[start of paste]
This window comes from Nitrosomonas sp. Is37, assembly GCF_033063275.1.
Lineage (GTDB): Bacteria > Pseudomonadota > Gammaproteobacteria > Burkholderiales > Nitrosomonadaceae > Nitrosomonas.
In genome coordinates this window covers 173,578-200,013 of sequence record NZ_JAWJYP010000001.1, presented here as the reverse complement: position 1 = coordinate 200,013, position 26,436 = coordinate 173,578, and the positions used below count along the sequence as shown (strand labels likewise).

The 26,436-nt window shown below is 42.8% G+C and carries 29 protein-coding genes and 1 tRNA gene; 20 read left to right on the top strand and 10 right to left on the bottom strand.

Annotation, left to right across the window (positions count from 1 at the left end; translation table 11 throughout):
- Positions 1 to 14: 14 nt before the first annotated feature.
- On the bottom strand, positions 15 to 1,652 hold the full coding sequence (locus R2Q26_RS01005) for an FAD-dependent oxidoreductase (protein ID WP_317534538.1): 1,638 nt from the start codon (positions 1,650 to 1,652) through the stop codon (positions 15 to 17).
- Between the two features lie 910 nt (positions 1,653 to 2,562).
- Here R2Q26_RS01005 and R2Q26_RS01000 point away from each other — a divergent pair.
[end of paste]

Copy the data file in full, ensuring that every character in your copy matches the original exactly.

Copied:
This window comes from Nitrosomonas sp. Is37, assembly GCF_033063275.1.
Lineage (GTDB): Bacteria > Pseudomonadota > Gammaproteobacteria > Burkholderiales > Nitrosomonadaceae > Nitrosomonas.
In genome coordinates this window covers 173,578-200,013 of sequence record NZ_JAWJYP010000001.1, presented here as the reverse complement: position 1 = coordinate 200,013, position 26,436 = coordinate 173,578, and the positions used below count along the sequence as shown (strand labels likewise).

The 26,436-nt window shown below is 42.8% G+C and carries 29 protein-coding genes and 1 tRNA gene; 20 read left to right on the top strand and 10 right to left on the bottom strand.

Annotation, left to right across the window (positions count from 1 at the left end; translation table 11 throughout):
- Positions 1 to 14: 14 nt before the first annotated feature.
- On the bottom strand, positions 15 to 1,652 hold the full coding sequence (locus R2Q26_RS01005) for an FAD-dependent oxidoreductase (protein ID WP_317534538.1): 1,638 nt from the start codon (positions 1,650 to 1,652) through the stop codon (positions 15 to 17).
- Between the two features lie 910 nt (positions 1,653 to 2,562).
- Here R2Q26_RS01005 and R2Q26_RS01000 point away from each other — a divergent pair.